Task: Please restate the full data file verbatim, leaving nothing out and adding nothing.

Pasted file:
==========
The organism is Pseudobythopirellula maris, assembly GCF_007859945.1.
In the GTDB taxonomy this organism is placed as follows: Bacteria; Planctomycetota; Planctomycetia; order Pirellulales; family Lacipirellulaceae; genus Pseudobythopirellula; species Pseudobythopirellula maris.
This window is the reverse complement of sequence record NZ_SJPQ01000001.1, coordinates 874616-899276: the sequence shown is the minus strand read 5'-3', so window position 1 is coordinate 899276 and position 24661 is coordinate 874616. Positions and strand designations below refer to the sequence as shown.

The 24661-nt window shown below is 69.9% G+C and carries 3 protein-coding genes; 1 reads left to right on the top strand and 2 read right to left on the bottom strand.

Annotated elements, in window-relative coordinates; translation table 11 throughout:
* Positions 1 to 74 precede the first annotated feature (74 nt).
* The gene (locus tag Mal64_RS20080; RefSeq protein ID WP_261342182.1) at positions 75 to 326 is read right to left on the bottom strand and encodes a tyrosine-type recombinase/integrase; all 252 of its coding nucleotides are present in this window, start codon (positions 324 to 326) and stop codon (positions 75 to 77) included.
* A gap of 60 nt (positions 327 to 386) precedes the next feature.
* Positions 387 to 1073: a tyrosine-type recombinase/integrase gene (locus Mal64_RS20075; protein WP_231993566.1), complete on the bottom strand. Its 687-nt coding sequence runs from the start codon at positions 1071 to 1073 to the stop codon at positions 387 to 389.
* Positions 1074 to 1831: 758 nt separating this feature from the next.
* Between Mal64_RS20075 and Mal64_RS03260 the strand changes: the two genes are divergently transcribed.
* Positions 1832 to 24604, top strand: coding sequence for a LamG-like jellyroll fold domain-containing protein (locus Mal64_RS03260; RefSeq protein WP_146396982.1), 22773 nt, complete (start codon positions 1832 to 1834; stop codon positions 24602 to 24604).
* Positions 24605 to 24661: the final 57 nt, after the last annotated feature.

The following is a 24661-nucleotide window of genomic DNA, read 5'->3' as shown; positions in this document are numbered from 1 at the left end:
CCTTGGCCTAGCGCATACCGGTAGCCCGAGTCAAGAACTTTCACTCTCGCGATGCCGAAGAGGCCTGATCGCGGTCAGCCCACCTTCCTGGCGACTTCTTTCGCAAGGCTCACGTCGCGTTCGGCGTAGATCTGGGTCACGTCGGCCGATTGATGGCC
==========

The organism is Pseudobythopirellula maris, assembly GCF_007859945.1.
In the GTDB taxonomy this organism is placed as follows: Bacteria; Planctomycetota; Planctomycetia; order Pirellulales; family Lacipirellulaceae; genus Pseudobythopirellula; species Pseudobythopirellula maris.
This window is the reverse complement of sequence record NZ_SJPQ01000001.1, coordinates 874616-899276: the sequence shown is the minus strand read 5'-3', so window position 1 is coordinate 899276 and position 24661 is coordinate 874616. Positions and strand designations below refer to the sequence as shown.

The 24661-nt window shown below is 69.9% G+C and carries 3 protein-coding genes; 1 reads left to right on the top strand and 2 read right to left on the bottom strand.

Annotated elements, in window-relative coordinates; translation table 11 throughout:
* Positions 1 to 74 precede the first annotated feature (74 nt).
* The gene (locus tag Mal64_RS20080; RefSeq protein ID WP_261342182.1) at positions 75 to 326 is read right to left on the bottom strand and encodes a tyrosine-type recombinase/integrase; all 252 of its coding nucleotides are present in this window, start codon (positions 324 to 326) and stop codon (positions 75 to 77) included.
* A gap of 60 nt (positions 327 to 386) precedes the next feature.
* Positions 387 to 1073: a tyrosine-type recombinase/integrase gene (locus Mal64_RS20075; protein WP_231993566.1), complete on the bottom strand. Its 687-nt coding sequence runs from the start codon at positions 1071 to 1073 to the stop codon at positions 387 to 389.
* Positions 1074 to 1831: 758 nt separating this feature from the next.
* Between Mal64_RS20075 and Mal64_RS03260 the strand changes: the two genes are divergently transcribed.
* Positions 1832 to 24604, top strand: coding sequence for a LamG-like jellyroll fold domain-containing protein (locus Mal64_RS03260; RefSeq protein WP_146396982.1), 22773 nt, complete (start codon positions 1832 to 1834; stop codon positions 24602 to 24604).
* Positions 24605 to 24661: the final 57 nt, after the last annotated feature.

The following is a 24661-nucleotide window of genomic DNA, read 5'->3' as shown; positions in this document are numbered from 1 at the left end:
CCTTGGCCTAGCGCATACCGGTAGCCCGAGTCAAGAACTTTCACTCTCGCGATGCCGAAGAGGCCTGATCGCGGTCAGCCCACCTTCCTGGCGACTTCTTTCGCAAGGCTCACGTCGCGTTCGGCGTAGATCTGGGTCACGTCGGCCGATTGATGGCC